Wed | Oct 20, 2021

Walk good, Auntie Jean

JFF’s Roy Simpson pens tribute to late Reggae Girlz team manager

Published:Saturday | September 18, 2021 | 12:11 AMRoy Simpson - Guest Columnist

“When someone you love becomes a memory, the memory becomes a treasure.” – Unknown

That quote from an unknown author aptly describes the position I am now in with the loss of my friend and colleague Jean Nelson, someone I respectfully referred to as ‘Auntie Jean’.

I first met Auntie Jean in 1995 in my youthful years as a teller. She made it clear then that she admired my sharp look as she called it then, “the Pat Riley look”. A woman with a keen sense of fashion, she gave me a few more fashion tips. Do I need to say they paid rich dividends?

At that time, she was indulging in entrepreneurship and I became one of her customers. Whatever I needed, particularly in the cologne line, Auntie Jean would source and deliver. This, of course, made me a hit with the right people and earned me the envy of some male colleagues.

My relationship with this dignified lady grew but my regard for her would go sky high when, during our many interactions, it emerged that she was not only a former banker, but a former employee and, to top it off, a proud past student of our beloved St Jago High School. Could it get any better?

Amazing, the common ground we shared.

Our mutual love of the people’s game, football, would ensure that we became even closer.

Auntie Jean and I were to serve under the same banner and eventually operate out of the same office when she joined the Jamaica Football Federation (JFF). This happened during my early years at local football’s governing body. In those times, our former Communications Manager and Press Officer Nodley Wright and myself would have many discussions on football, especially women’s football and the state it was in. Nodley will not admit it, but he was very instrumental in convincing Auntie Jean that her expertise and knowledge were needed. From our perspective, this pioneer of women’s football in Jamaica was the perfect example of a role model for the ladies.

Her acceptance of a position at the JFF was a big reunion. We spoke of our early meeting and, being a woman of unshakeable faith, she reminded me that it was the Lord’s will why we met and why she accepted this new journey.

Auntie Jean believed in her intuitions, as her faith directed every move she made.


We shared many ideas. Yes, we had our differences of opinion and disagreements, however, we always ended up laughing as she would say something that would disarm me and all I could say to that was, “only Auntie Jean”.

There would sometimes be situations involving colleagues that made her very uncomfortable. I recall one such situation she shared with me in which she ended by saying, “Dem waah know mi before the Lord spoke to me.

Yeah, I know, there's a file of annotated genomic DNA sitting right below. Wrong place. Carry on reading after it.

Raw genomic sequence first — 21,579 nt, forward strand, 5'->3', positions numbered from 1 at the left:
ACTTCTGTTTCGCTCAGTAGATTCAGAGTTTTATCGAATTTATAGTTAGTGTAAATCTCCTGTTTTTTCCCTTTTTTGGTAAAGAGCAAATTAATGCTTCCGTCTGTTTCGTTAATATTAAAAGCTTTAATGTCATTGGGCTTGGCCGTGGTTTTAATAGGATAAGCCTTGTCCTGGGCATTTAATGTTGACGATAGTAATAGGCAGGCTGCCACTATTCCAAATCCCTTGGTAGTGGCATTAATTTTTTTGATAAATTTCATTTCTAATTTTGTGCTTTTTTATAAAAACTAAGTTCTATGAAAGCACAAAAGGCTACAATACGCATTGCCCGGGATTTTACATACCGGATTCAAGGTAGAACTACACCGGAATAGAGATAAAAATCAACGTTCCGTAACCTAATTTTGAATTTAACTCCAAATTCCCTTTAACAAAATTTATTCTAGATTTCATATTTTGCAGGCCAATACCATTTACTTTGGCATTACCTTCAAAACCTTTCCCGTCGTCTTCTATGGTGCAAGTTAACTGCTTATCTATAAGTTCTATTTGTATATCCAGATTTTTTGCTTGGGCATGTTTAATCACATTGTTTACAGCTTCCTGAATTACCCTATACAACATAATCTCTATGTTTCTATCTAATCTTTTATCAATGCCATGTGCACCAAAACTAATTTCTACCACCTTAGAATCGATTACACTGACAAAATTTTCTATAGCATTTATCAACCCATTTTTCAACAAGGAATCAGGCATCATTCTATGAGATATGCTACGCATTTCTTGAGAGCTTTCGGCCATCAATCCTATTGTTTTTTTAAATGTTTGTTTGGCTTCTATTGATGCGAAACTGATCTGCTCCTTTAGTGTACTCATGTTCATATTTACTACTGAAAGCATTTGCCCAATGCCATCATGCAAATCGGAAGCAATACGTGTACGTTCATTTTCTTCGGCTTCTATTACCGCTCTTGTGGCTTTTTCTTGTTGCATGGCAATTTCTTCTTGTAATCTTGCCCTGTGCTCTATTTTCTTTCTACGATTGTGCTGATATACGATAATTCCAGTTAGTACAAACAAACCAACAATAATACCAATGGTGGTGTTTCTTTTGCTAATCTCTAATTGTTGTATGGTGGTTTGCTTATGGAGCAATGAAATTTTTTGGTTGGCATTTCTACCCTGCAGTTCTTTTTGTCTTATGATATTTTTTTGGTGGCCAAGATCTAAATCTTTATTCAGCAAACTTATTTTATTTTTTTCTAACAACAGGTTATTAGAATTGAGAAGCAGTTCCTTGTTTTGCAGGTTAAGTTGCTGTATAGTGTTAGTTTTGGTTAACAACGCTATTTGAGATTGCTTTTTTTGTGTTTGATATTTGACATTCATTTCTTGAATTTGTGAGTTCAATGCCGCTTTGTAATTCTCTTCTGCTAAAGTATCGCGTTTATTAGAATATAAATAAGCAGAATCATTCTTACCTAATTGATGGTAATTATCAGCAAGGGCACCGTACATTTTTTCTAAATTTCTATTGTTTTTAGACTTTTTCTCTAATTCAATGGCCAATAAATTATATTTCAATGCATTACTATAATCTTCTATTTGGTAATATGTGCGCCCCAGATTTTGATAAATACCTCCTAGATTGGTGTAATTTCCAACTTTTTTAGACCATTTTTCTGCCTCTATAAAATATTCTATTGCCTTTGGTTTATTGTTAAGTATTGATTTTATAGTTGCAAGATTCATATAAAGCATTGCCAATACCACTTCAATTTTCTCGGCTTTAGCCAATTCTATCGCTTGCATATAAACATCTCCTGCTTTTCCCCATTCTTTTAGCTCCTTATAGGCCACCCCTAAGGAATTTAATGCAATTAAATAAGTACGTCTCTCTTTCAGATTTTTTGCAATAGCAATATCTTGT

“I wudda yuh see!!”

By then I was floored as I could never imagine a rebellious Auntie Jean, though she had previously shared how she led a revolt at St Jago and another at Data Center.

It was known that Tuesdays were Auntie Jean’s fasting days. One Tuesday, I saw her at the office and asked her if she had changed the day of fasting. She smiled and responded, “Football mek yuh do all kind of things”. I took from that then, and it remained with me, that her service now to women’s football was God’s will.

Auntie Jean was what many would describe as hot. Her shoes matched her handbags, colours were coordinated, and every piece she wore had a story and its own life.

I would tease the young ladies at the JFF that they should take a page from Auntie Jean’s fashion catalogue.

While she always had a ready smile and was truly easy-going, she was not a pushover. She was a strong-minded woman, one who believed in God, her principles and herself. She would not be bullied and would often quiet wrath with a soft answer. She would be the first to let you know that technology presented challenges for her but she was never afraid to ask for assistance. This speaks to the other side of this wonderful woman – never afraid of being vulnerable.


As we reflect on the many memories of Auntie Jean, let us remember her for who she was –God-fearing, kind, strong, committed, passionate and filled with love for the sport and our country.

Her love for sport in general was unquestionable – especially track and field, as she was present at most of the events – especially the ISSA/GraceKennedy Boys and Girls’ Athletics Championships, where she would be reunited with old friends and basked in the rivalry, defending her St Jago athletes. She also shared a special relationship with one of our male Olympic medallists, whom she mentored.

In the last conversation I had with Auntie Jean in June of this year, she was sharing how she felt after the games in the USA. She was very reflective and emphasised that she thought it was time an understudy was provided to her.

She wanted to share her knowledge and expertise as she was just tired. I reminded her of her youthful appearance and her indomitable spirit.

Miss Jean Nelson has served and her epitaph should read same. I am disappointed that she was not nationally honoured for her contribution to the growth and development of women’s football. Jean Nelson is the real deal.

Football reflects life, the game ends after full and added time. At some point, we will hear our final whistle”.

Love you more, Auntie Jean.

Roy Simpson has been at the JFF for 11 years and has served as its senior men’s football team manager since 2014.